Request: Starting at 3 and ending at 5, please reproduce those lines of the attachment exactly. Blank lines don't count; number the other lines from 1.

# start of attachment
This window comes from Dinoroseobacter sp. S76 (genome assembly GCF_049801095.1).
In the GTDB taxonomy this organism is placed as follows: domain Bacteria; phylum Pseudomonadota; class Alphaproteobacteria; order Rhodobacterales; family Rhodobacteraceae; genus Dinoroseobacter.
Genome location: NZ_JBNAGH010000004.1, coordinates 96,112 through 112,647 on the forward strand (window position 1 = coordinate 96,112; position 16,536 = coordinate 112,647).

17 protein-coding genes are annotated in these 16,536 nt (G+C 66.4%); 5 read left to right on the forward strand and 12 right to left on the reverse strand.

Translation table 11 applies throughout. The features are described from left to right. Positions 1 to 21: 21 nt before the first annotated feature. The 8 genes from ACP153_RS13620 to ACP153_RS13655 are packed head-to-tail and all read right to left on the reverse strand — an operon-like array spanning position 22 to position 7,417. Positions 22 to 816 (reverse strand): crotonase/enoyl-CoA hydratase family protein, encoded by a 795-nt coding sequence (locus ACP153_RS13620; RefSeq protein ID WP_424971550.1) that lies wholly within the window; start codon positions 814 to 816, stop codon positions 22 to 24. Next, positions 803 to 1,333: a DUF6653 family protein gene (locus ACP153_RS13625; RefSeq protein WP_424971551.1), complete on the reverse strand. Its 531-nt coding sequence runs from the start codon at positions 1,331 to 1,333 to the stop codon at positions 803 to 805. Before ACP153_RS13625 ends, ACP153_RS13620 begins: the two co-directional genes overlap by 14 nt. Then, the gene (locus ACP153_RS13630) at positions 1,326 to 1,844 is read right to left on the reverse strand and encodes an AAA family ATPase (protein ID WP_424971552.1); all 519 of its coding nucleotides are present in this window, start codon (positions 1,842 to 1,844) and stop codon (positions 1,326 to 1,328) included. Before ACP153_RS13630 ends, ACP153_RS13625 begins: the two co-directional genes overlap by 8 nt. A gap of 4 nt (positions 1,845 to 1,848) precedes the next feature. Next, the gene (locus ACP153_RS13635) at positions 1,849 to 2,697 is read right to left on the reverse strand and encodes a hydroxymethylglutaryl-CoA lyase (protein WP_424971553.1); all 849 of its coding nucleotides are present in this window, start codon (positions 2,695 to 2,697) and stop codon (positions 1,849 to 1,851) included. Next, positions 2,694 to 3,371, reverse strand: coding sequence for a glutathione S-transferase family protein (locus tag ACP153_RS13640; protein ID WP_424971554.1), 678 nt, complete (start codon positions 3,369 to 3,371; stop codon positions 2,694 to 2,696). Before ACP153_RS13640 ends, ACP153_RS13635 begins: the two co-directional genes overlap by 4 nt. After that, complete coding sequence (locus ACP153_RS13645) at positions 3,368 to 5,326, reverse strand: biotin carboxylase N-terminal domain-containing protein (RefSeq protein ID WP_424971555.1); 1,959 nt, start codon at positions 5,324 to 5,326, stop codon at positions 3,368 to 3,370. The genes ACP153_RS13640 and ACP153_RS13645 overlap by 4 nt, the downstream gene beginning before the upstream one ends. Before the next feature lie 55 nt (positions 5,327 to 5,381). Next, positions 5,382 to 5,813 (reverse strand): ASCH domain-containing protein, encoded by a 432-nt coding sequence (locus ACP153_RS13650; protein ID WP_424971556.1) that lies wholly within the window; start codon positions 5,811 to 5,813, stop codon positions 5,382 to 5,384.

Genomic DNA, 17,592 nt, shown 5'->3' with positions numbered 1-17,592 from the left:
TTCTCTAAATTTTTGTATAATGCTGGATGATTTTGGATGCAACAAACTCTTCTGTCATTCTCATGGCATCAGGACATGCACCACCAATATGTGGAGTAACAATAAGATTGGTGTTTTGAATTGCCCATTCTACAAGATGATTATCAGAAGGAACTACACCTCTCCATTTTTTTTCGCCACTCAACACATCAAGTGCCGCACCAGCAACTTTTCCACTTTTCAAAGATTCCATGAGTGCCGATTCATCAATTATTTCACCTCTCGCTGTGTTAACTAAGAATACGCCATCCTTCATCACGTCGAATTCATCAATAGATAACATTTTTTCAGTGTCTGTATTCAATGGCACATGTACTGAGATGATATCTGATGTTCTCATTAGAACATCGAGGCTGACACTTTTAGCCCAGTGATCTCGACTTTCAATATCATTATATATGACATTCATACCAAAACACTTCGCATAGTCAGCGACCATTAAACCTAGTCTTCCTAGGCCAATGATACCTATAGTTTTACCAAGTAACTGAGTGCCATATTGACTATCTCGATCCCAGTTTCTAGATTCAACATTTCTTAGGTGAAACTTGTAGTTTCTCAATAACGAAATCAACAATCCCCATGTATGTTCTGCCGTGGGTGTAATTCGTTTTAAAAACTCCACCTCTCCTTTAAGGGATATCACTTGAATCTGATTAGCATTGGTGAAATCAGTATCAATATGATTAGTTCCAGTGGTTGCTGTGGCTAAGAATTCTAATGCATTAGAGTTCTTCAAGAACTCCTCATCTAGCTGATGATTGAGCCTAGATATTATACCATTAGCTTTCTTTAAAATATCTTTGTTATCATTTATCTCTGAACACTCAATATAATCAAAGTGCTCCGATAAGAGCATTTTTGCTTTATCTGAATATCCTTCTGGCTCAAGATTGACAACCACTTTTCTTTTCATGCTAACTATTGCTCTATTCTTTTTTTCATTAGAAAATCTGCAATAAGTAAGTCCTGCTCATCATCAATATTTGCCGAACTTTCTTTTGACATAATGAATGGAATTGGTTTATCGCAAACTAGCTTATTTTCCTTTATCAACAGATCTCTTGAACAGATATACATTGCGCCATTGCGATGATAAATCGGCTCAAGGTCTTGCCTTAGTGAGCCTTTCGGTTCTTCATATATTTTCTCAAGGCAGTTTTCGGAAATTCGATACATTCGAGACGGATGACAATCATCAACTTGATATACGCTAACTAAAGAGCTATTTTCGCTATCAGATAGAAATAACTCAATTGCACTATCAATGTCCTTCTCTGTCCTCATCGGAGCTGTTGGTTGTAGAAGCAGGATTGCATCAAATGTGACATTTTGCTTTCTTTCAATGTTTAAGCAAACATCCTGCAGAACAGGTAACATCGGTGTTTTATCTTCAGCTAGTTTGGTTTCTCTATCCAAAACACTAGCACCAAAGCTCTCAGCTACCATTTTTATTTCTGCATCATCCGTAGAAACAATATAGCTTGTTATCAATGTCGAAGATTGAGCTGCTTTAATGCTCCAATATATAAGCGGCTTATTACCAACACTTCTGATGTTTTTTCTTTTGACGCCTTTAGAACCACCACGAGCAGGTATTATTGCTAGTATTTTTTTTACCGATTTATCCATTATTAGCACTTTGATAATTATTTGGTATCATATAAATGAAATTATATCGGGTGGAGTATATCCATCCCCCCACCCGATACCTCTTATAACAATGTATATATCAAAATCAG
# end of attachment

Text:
Genome location: NZ_JBNAGH010000004.1, coordinates 96,112 through 112,647 on the forward strand (window position 1 = coordinate 96,112; position 16,536 = coordinate 112,647).

17 protein-coding genes are annotated in these 16,536 nt (G+C 66.4%); 5 read left to right on the forward strand and 12 right to left on the reverse strand.

Translation table 11 applies throughout. The features are described from left to right. Positions 1 to 21: 21 nt before the first annotated feature. The 8 genes from ACP153_RS13620 to ACP153_RS13655 are packed head-to-tail and all read right to left on the reverse strand — an operon-like array spanning position 22 to position 7,417. Positions 22 to 816 (reverse strand): crotonase/enoyl-CoA hydratase family protein, encoded by a 795-nt coding sequence (locus ACP153_RS13620; RefSeq protein ID WP_424971550.1) that lies wholly within the window; start codon positions 814 to 816, stop codon positions 22 to 24. Next, positions 803 to 1,333: a DUF6653 family protein gene (locus ACP153_RS13625; RefSeq protein WP_424971551.1), complete on the reverse strand. Its 531-nt coding sequence runs from the start codon at positions 1,331 to 1,333 to the stop codon at positions 803 to 805. Before ACP153_RS13625 ends, ACP153_RS13620 begins: the two co-directional genes overlap by 14 nt. Then, the gene (locus ACP153_RS13630) at positions 1,326 to 1,844 is read right to left on the reverse strand and encodes an AAA family ATPase (protein ID WP_424971552.1); all 519 of its coding nucleotides are present in this window, start codon (positions 1,842 to 1,844) and stop codon (positions 1,326 to 1,328) included. Before ACP153_RS13630 ends, ACP153_RS13625 begins: the two co-directional genes overlap by 8 nt. A gap of 4 nt (positions 1,845 to 1,848) precedes the next feature. Next, the gene (locus ACP153_RS13635) at positions 1,849 to 2,697 is read right to left on the reverse strand and encodes a hydroxymethylglutaryl-CoA lyase (protein WP_424971553.1); all 849 of its coding nucleotides are present in this window, start codon (positions 2,695 to 2,697) and stop codon (positions 1,849 to 1,851) included. Next, positions 2,694 to 3,371, reverse strand: coding sequence for a glutathione S-transferase family protein (locus tag ACP153_RS13640; protein ID WP_424971554.1), 678 nt, complete (start codon positions 3,369 to 3,371; stop codon positions 2,694 to 2,696). Before ACP153_RS13640 ends, ACP153_RS13635 begins: the two co-directional genes overlap by 4 nt. After that, complete coding sequence (locus ACP153_RS13645) at positions 3,368 to 5,326, reverse strand: biotin carboxylase N-terminal domain-containing protein (RefSeq protein ID WP_424971555.1); 1,959 nt, start codon at positions 5,324 to 5,326, stop codon at positions 3,368 to 3,370. The genes ACP153_RS13640 and ACP153_RS13645 overlap by 4 nt, the downstream gene beginning before the upstream one ends. Before the next feature lie 55 nt (positions 5,327 to 5,381). Next, positions 5,382 to 5,813 (reverse strand): ASCH domain-containing protein, encoded by a 432-nt coding sequence (locus ACP153_RS13650; protein ID WP_424971556.1) that lies wholly within the window; start codon positions 5,811 to 5,813, stop codon positions 5,382 to 5,384.